No one mourns for the hapless, completely disenfranchised wife of Arta. She is no longer a person but a supernatural being that must be propitiated and neutralized. In the case of the Euphrates sister Dalaleh, however, she is mourned by a distraught husband. According to the Assyrian version of the epic, when Dalaleh's husband arrived in Zakho, the town where the bridge is situated and learned of his wife's fate, he was devastated. In his grief, he took a pick axe and started digging under the bridge. While engaged in this activity, he heard his buried wife Dalaleh's muffled voice commanding him to refrain from his pursuit, explaining that by his actions, however well meaning, he was physically hurting her. She further declared to him that it was her will to continue holding the bridge together with her arms outstretched and to stay there for all eternity. Dalaleh too has become a supernatural being, but one whose personhood, ability to choose and determine her own fate and her femininity remains intact, which is why her husband eventually ceased his lamentations and accepted both his, and Dalaleh's fate.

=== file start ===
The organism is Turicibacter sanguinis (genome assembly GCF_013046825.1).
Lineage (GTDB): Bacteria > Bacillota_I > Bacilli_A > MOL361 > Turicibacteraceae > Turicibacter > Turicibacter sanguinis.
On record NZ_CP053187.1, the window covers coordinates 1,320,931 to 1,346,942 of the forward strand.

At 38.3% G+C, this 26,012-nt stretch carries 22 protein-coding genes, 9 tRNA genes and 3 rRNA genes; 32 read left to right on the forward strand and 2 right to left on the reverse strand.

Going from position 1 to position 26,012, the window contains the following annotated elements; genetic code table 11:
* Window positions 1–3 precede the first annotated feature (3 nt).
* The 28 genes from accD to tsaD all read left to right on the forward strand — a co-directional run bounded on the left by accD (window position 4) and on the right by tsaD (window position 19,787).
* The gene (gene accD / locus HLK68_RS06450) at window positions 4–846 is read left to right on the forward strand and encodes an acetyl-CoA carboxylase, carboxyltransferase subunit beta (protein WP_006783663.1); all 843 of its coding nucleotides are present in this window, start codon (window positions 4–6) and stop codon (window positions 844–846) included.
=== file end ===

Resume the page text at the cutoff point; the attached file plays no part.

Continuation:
No one leaves offerings to the wife of the Chief Mason at the Bridge of Arta. Her fate is an ignominious one, consigned to a tenuous habitation within collections of Greek folk songs, even as the original music to her epic is no longer remembered. Even today however, the inhabitants of Zakho, primarily Assyrians and Kurds honour the memory of the redoubtable Dalaleh, by growing two lengthy plants in one of the gaps between the stones on each side of the bridge, calling them Dalaleh's hair braids. Our peoples today may be separated by geography history and politics. Yet they share song-lines that comprise human suffering and ingenuity in equal measure, disseminated far and wide by doughty masons of Epirus who travelled the length and breadth of their known world in search of work and the opportunity to ply their craft . And every time I cross the Bolte, the Westgate or any other engineering marvel that spans the horizon, I utter a prayer for the unnamed Epirote wife of the Chief Mason of Arta, and her awesome sister, the Assyrian Dalaleh, of Zakho.